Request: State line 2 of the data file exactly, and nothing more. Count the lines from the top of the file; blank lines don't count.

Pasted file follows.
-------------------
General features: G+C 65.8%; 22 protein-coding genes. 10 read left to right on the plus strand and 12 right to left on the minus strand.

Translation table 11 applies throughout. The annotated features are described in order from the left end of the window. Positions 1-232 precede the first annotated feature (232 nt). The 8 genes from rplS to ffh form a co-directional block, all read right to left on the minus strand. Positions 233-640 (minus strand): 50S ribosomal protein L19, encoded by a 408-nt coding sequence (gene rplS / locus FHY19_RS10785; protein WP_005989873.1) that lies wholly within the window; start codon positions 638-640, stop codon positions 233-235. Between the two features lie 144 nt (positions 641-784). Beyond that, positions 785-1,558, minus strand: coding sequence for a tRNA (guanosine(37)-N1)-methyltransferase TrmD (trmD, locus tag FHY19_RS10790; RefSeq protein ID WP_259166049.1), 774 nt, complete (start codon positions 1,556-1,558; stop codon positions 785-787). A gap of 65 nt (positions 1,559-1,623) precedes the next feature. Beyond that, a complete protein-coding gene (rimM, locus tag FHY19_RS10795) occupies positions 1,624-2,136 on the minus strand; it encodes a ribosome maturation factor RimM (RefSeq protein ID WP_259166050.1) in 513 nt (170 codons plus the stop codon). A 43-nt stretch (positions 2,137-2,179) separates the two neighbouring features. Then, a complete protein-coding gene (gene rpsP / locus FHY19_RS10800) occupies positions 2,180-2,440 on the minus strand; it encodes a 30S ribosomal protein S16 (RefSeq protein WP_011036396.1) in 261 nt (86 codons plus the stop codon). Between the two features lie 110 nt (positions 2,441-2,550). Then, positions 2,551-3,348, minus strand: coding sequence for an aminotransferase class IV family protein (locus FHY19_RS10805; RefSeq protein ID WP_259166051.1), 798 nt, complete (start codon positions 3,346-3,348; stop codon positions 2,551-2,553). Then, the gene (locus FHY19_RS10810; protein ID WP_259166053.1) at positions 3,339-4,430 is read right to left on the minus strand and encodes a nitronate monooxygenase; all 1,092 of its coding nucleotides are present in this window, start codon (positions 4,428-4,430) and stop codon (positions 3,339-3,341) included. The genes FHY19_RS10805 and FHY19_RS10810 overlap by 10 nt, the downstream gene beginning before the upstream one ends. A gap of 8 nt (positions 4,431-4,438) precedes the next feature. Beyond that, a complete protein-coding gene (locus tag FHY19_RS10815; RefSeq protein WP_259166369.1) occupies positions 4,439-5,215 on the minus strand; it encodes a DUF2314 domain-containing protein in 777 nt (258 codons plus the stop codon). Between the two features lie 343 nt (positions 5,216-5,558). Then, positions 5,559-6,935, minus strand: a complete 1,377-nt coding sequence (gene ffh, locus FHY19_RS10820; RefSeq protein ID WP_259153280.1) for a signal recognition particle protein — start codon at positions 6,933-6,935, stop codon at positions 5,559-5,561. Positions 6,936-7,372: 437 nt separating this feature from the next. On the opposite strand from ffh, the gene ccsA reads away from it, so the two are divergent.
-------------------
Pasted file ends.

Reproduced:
Translation table 11 applies throughout. The annotated features are described in order from the left end of the window. Positions 1-232 precede the first annotated feature (232 nt). The 8 genes from rplS to ffh form a co-directional block, all read right to left on the minus strand. Positions 233-640 (minus strand): 50S ribosomal protein L19, encoded by a 408-nt coding sequence (gene rplS / locus FHY19_RS10785; protein WP_005989873.1) that lies wholly within the window; start codon positions 638-640, stop codon positions 233-235. Between the two features lie 144 nt (positions 641-784). Beyond that, positions 785-1,558, minus strand: coding sequence for a tRNA (guanosine(37)-N1)-methyltransferase TrmD (trmD, locus tag FHY19_RS10790; RefSeq protein ID WP_259166049.1), 774 nt, complete (start codon positions 1,556-1,558; stop codon positions 785-787). A gap of 65 nt (positions 1,559-1,623) precedes the next feature. Beyond that, a complete protein-coding gene (rimM, locus tag FHY19_RS10795) occupies positions 1,624-2,136 on the minus strand; it encodes a ribosome maturation factor RimM (RefSeq protein ID WP_259166050.1) in 513 nt (170 codons plus the stop codon). A 43-nt stretch (positions 2,137-2,179) separates the two neighbouring features. Then, a complete protein-coding gene (gene rpsP / locus FHY19_RS10800) occupies positions 2,180-2,440 on the minus strand; it encodes a 30S ribosomal protein S16 (RefSeq protein WP_011036396.1) in 261 nt (86 codons plus the stop codon). Between the two features lie 110 nt (positions 2,441-2,550). Then, positions 2,551-3,348, minus strand: coding sequence for an aminotransferase class IV family protein (locus FHY19_RS10805; RefSeq protein ID WP_259166051.1), 798 nt, complete (start codon positions 3,346-3,348; stop codon positions 2,551-2,553). Then, the gene (locus FHY19_RS10810; protein ID WP_259166053.1) at positions 3,339-4,430 is read right to left on the minus strand and encodes a nitronate monooxygenase; all 1,092 of its coding nucleotides are present in this window, start codon (positions 4,428-4,430) and stop codon (positions 3,339-3,341) included. The genes FHY19_RS10805 and FHY19_RS10810 overlap by 10 nt, the downstream gene beginning before the upstream one ends. A gap of 8 nt (positions 4,431-4,438) precedes the next feature. Beyond that, a complete protein-coding gene (locus tag FHY19_RS10815; RefSeq protein WP_259166369.1) occupies positions 4,439-5,215 on the minus strand; it encodes a DUF2314 domain-containing protein in 777 nt (258 codons plus the stop codon). Between the two features lie 343 nt (positions 5,216-5,558). Then, positions 5,559-6,935, minus strand: a complete 1,377-nt coding sequence (gene ffh, locus FHY19_RS10820; RefSeq protein ID WP_259153280.1) for a signal recognition particle protein — start codon at positions 6,933-6,935, stop codon at positions 5,559-5,561. Positions 6,936-7,372: 437 nt separating this feature from the next. On the opposite strand from ffh, the gene ccsA reads away from it, so the two are divergent.